Author Calvin Alexander Ramsey To Discuss Pioneering Ph.D. Recipient Edward Alexander Bouchet at New Haven Museum

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Author Calvin Alexander Ramsey To Discuss Pioneering Ph.D. Recipient Edward Alexander Bouchet at New Haven Museum

In 1876, New Haven resident Edward Alexander Bouchet became the first African American to earn a doctorate degree in the United States. On Tuesday, February 18, 2020, at 5:30 p.m., playwright Calvin Alexander Ramsey will visit the New Haven Museum to share Bouchet's little-known story and emphasize the steadfast support of his parents and members of the New Haven community along the way. Admission is free.

Ramsey's objective is to shed light on the overlooked and sometimes missing pages of African American history, and says his work is guided by the African proverb: When an old person dies, it's like a library burning down. He is currently developing a play on Bouchet, "Dr.Edward Alexander Bouchet: A Man In Full," who was one of the first African Americans to attend Yale University. While focusing in part, Ramsey notes he hopes to provide attendees with "insight into a man who has been lost to us for a very long time." He will discuss how both the local African American community and the white communities supported Bouchet, and how he gave back "because so many presented him with an opportunity to reach above his head."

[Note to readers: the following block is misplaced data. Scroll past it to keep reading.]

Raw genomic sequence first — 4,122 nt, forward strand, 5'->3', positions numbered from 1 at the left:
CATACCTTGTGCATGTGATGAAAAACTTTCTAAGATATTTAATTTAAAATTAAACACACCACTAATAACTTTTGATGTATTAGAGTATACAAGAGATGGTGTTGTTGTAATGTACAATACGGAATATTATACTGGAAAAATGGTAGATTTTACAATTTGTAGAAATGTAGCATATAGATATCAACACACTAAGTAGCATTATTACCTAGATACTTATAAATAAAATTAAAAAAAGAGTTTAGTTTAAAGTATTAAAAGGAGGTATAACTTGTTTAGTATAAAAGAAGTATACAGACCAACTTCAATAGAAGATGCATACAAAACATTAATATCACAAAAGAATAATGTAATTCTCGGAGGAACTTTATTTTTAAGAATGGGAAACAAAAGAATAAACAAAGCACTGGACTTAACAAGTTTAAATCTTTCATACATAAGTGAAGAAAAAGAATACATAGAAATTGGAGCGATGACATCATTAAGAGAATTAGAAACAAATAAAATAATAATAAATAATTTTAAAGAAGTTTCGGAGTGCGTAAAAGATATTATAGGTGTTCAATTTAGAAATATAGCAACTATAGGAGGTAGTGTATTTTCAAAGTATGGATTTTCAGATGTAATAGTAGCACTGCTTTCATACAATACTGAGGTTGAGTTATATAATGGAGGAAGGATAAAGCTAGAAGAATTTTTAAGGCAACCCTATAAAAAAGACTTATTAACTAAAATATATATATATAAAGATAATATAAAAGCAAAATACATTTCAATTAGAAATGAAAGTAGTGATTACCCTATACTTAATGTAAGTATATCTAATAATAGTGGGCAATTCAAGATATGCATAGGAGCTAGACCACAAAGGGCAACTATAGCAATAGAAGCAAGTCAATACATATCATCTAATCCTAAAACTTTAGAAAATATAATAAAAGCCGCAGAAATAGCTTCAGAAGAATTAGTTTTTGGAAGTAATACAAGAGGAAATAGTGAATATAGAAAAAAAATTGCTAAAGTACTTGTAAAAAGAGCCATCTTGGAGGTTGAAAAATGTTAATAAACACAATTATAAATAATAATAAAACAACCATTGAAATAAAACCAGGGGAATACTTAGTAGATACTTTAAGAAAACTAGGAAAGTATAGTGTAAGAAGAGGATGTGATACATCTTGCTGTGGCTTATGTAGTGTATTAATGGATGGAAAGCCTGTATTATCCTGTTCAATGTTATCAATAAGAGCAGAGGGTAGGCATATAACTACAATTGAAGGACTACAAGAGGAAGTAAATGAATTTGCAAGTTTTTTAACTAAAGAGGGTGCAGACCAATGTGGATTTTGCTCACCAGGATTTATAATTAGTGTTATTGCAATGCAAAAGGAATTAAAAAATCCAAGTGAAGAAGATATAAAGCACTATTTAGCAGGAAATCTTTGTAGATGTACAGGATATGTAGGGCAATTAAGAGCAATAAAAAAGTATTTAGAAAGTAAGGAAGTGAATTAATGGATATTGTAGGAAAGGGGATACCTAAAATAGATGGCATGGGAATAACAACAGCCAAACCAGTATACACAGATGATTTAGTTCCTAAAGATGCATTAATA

Bouchet was born in New Haven in 1852. He attended the Artisan Street Colored School, followed by New Haven High School for two years, and transferred to the Hopkins School where he was named valedictorian and graduated first in his class. He ranked sixth in his class at Yale, where he continued and became one of the first six people in the United States to receive a doctorate in physics.

Following college, Bouchet was unable to find a university teaching position due to racial discrimination. He taught physics and chemistry for 26 years at the Institute for Colored Youth (now Cheyney University of Pennsylvania) in Philadelphia, resigning in 1902. He spent the next 14 years in a variety of teaching and administrative jobs around the country. Poor health forced him to retire in 1916. He returned to his childhood home on Bradley Street where he died in 1918, at the age of 66. His funeral was at St. James Episcopal Church in Fair Haven and he is buried in Evergreen Cemetery.

Ramsey was born in Baltimore, Maryland and grew up in Roxboro, North Carolina. It was his ambition to become a writer since childhood. He attended the Frank Silvera's Writer's Workshop and classes at University of California, Los Angles, and participated in other creative-writing training opportunities. He served on the Advisory Board of Special Collections at Emory University's Woodruff Library.

Ramsey's first work, "The Green Book," a one-act play about the difficulties African Americans faced while traveling during the Jim Crow era was a finalist in the 12th Annual Last Frontier Theater Conference held in Valdez, Alaska. Ramsey's other works include "Ruth and the Green Book" "Belle, the Last Mule at Gee's Bend: A Civil Rights Story." His plays include The Green Book: A Play;" "Sherman Town: Baseball, Apple Pie and the Ku Klux Klan;" "Canada Lee:" Sister Soldier;" "Damaged Virtues" and "Enlightenment." His musicals include "Somewhere in My Lifetime;""Bricktop," co-authored with Tom Jones; "The Age of Possibilities;" "Johnny Mercer" and "Kentucky Avenue."

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